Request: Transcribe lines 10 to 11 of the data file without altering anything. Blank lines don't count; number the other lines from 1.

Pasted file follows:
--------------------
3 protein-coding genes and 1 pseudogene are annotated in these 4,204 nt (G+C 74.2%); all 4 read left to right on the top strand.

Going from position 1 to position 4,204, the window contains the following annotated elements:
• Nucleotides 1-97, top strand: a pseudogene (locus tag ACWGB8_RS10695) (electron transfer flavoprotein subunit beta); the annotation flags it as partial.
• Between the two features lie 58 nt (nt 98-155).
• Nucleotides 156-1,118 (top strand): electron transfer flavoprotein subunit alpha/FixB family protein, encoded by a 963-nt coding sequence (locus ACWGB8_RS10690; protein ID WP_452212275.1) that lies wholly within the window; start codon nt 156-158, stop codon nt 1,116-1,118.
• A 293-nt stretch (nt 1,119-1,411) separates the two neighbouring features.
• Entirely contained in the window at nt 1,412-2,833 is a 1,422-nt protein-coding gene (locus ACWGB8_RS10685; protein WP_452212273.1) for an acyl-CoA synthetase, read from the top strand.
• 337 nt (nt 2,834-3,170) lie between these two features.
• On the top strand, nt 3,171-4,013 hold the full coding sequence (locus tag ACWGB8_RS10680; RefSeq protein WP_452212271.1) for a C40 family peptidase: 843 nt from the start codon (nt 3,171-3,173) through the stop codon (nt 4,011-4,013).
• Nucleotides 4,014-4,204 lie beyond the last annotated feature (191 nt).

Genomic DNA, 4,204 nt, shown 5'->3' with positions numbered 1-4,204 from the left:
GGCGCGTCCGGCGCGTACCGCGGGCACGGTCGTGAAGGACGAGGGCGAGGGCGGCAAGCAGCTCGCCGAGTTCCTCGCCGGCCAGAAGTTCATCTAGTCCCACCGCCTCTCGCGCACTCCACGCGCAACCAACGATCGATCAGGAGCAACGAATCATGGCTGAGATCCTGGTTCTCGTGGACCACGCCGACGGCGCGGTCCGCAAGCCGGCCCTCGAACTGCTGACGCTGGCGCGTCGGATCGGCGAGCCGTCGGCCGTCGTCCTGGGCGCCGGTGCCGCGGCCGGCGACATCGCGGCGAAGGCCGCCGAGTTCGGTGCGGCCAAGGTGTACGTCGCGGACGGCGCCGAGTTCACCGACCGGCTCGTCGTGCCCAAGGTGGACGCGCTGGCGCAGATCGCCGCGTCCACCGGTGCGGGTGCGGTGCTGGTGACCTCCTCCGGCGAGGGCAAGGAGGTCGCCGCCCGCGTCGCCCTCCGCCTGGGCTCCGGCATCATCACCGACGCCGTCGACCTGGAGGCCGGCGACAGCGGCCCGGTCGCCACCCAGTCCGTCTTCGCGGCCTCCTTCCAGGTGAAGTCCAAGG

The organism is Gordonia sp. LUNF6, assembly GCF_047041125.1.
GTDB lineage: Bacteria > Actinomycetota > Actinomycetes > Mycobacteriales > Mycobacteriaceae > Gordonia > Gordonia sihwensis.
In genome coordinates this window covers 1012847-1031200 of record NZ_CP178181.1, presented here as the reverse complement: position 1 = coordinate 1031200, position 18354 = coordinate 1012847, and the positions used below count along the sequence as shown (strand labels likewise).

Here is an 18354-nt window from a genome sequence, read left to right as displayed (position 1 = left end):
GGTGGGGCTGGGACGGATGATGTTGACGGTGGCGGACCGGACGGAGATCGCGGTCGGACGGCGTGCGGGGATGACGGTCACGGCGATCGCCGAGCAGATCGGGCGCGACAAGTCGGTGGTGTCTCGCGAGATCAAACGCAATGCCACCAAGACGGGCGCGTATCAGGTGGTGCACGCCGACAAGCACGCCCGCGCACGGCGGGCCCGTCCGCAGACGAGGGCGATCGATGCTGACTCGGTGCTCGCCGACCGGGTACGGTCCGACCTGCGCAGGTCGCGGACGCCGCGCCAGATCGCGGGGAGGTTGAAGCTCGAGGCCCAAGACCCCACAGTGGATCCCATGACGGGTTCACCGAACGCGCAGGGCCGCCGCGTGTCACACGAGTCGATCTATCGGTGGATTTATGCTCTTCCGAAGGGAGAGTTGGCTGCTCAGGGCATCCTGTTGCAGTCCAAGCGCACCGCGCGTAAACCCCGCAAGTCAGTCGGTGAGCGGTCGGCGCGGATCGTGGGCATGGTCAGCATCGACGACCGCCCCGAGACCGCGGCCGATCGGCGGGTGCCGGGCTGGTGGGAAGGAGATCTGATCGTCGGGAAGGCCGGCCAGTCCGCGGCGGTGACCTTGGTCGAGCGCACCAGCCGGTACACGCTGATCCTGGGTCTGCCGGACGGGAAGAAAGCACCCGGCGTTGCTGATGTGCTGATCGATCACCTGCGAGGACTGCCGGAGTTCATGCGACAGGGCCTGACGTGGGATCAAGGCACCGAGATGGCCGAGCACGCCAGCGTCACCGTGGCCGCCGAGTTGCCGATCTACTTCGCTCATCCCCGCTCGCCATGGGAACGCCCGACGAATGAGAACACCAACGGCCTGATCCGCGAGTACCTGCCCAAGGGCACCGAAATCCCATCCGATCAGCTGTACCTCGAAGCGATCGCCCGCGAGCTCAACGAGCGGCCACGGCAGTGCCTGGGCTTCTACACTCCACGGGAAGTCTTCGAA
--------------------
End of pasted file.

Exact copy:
• Nucleotides 4,014-4,204 lie beyond the last annotated feature (191 nt).

Genomic DNA, 4,204 nt, shown 5'->3' with positions numbered 1-4,204 from the left: